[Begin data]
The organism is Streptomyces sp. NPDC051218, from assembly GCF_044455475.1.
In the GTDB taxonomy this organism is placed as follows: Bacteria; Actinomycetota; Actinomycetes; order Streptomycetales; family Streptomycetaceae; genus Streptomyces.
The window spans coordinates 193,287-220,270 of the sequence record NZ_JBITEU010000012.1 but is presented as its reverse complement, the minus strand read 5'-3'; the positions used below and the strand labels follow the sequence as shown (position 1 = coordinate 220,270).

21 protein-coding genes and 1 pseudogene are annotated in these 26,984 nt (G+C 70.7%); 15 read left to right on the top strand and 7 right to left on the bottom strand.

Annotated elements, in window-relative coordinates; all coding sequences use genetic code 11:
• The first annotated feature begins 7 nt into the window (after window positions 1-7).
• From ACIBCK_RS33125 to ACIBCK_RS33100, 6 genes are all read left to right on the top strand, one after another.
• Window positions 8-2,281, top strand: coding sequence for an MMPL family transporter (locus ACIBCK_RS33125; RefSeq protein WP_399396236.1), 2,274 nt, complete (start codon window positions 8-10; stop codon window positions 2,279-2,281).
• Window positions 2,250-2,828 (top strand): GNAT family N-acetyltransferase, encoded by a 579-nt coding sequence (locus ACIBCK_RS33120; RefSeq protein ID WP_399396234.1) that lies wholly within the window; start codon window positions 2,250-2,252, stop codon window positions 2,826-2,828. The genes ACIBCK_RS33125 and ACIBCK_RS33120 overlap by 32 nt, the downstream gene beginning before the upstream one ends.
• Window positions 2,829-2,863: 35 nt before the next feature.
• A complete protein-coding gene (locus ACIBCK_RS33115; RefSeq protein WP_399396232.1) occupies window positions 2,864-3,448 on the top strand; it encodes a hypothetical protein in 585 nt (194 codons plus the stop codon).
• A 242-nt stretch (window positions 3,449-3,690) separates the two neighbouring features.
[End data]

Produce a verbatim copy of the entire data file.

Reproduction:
The organism is Streptomyces sp. NPDC051218, from assembly GCF_044455475.1.
In the GTDB taxonomy this organism is placed as follows: Bacteria; Actinomycetota; Actinomycetes; order Streptomycetales; family Streptomycetaceae; genus Streptomyces.
The window spans coordinates 193,287-220,270 of the sequence record NZ_JBITEU010000012.1 but is presented as its reverse complement, the minus strand read 5'-3'; the positions used below and the strand labels follow the sequence as shown (position 1 = coordinate 220,270).

21 protein-coding genes and 1 pseudogene are annotated in these 26,984 nt (G+C 70.7%); 15 read left to right on the top strand and 7 right to left on the bottom strand.

Annotated elements, in window-relative coordinates; all coding sequences use genetic code 11:
• The first annotated feature begins 7 nt into the window (after window positions 1-7).
• From ACIBCK_RS33125 to ACIBCK_RS33100, 6 genes are all read left to right on the top strand, one after another.
• Window positions 8-2,281, top strand: coding sequence for an MMPL family transporter (locus ACIBCK_RS33125; RefSeq protein WP_399396236.1), 2,274 nt, complete (start codon window positions 8-10; stop codon window positions 2,279-2,281).
• Window positions 2,250-2,828 (top strand): GNAT family N-acetyltransferase, encoded by a 579-nt coding sequence (locus ACIBCK_RS33120; RefSeq protein ID WP_399396234.1) that lies wholly within the window; start codon window positions 2,250-2,252, stop codon window positions 2,826-2,828. The genes ACIBCK_RS33125 and ACIBCK_RS33120 overlap by 32 nt, the downstream gene beginning before the upstream one ends.
• Window positions 2,829-2,863: 35 nt before the next feature.
• A complete protein-coding gene (locus ACIBCK_RS33115; RefSeq protein WP_399396232.1) occupies window positions 2,864-3,448 on the top strand; it encodes a hypothetical protein in 585 nt (194 codons plus the stop codon).
• A 242-nt stretch (window positions 3,449-3,690) separates the two neighbouring features.